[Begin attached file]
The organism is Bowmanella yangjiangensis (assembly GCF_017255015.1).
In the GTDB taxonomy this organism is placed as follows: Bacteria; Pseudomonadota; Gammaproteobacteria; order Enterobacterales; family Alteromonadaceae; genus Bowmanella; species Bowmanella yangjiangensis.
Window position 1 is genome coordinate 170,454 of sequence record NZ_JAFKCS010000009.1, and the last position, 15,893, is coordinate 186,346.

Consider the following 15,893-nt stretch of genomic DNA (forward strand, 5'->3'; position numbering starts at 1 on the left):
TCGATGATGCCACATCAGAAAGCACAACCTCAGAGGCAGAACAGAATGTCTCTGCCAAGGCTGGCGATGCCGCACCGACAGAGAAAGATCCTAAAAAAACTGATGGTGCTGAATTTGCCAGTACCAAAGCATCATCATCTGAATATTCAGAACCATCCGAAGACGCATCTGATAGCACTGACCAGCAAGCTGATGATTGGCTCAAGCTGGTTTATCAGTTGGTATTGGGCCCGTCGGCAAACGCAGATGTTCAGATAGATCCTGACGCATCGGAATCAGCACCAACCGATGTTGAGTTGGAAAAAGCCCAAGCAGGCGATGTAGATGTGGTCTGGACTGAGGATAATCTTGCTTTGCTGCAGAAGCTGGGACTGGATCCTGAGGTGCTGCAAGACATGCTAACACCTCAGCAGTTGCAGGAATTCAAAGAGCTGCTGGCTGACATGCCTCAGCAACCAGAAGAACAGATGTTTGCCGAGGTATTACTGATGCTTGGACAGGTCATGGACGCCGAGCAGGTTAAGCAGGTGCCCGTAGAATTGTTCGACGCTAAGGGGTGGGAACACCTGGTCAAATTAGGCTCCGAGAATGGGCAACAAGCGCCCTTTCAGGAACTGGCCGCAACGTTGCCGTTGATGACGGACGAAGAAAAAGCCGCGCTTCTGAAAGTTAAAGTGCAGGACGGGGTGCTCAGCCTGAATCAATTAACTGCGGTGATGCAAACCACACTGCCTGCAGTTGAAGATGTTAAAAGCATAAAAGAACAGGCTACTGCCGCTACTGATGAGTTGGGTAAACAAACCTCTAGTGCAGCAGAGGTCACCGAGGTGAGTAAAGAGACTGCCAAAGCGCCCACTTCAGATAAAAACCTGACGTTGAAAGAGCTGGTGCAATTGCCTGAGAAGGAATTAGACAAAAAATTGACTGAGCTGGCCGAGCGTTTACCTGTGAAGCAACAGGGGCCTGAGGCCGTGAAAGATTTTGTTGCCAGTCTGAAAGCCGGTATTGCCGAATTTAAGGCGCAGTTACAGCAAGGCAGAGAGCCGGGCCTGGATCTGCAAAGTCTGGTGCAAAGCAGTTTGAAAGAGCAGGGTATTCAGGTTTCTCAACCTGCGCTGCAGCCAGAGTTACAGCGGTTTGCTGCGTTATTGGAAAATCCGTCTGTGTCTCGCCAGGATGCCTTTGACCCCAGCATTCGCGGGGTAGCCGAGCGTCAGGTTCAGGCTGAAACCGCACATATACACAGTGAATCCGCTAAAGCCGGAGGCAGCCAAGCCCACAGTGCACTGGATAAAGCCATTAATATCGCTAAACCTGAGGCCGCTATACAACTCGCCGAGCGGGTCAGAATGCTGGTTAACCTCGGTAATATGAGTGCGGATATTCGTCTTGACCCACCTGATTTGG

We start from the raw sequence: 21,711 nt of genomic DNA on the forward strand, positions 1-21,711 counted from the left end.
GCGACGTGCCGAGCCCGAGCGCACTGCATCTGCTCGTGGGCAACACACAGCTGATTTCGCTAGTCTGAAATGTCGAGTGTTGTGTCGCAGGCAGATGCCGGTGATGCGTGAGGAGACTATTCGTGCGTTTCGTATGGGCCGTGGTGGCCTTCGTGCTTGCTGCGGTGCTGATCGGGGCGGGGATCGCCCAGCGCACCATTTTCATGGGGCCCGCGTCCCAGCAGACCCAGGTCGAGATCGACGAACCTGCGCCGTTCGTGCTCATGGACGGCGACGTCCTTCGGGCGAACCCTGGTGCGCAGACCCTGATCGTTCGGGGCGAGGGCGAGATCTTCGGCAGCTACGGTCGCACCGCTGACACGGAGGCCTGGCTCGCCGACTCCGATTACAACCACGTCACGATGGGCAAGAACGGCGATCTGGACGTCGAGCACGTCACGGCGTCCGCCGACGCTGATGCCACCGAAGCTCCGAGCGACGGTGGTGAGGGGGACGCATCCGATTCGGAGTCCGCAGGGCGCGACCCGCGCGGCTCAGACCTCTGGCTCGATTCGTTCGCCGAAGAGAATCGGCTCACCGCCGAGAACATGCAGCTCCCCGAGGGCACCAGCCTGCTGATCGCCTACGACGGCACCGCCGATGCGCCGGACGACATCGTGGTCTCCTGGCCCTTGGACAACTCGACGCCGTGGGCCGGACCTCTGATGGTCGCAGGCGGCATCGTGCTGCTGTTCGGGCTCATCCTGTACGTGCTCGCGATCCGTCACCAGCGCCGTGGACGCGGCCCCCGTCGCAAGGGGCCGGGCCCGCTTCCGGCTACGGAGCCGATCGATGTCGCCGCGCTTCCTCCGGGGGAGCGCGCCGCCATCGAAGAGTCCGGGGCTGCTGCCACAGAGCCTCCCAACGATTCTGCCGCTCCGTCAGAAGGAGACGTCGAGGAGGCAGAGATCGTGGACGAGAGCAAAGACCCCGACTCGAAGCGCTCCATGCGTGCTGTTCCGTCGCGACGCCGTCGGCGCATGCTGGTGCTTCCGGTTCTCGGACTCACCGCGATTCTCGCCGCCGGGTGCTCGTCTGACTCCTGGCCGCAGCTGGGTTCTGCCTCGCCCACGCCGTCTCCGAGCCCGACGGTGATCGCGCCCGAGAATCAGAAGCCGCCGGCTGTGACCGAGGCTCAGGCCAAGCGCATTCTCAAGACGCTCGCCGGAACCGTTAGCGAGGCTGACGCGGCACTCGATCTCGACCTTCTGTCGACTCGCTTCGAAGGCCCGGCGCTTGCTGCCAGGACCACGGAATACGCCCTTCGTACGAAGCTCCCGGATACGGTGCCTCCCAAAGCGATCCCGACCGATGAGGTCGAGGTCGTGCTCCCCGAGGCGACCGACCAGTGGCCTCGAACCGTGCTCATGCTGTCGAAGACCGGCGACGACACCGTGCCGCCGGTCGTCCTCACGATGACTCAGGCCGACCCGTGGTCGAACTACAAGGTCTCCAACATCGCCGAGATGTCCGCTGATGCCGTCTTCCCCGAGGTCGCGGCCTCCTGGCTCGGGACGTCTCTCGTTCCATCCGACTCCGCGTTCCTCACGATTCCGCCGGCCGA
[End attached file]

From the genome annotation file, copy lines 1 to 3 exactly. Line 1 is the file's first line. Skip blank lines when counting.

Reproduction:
The organism is Bowmanella yangjiangensis (assembly GCF_017255015.1).
In the GTDB taxonomy this organism is placed as follows: Bacteria; Pseudomonadota; Gammaproteobacteria; order Enterobacterales; family Alteromonadaceae; genus Bowmanella; species Bowmanella yangjiangensis.
Window position 1 is genome coordinate 170,454 of sequence record NZ_JAFKCS010000009.1, and the last position, 15,893, is coordinate 186,346.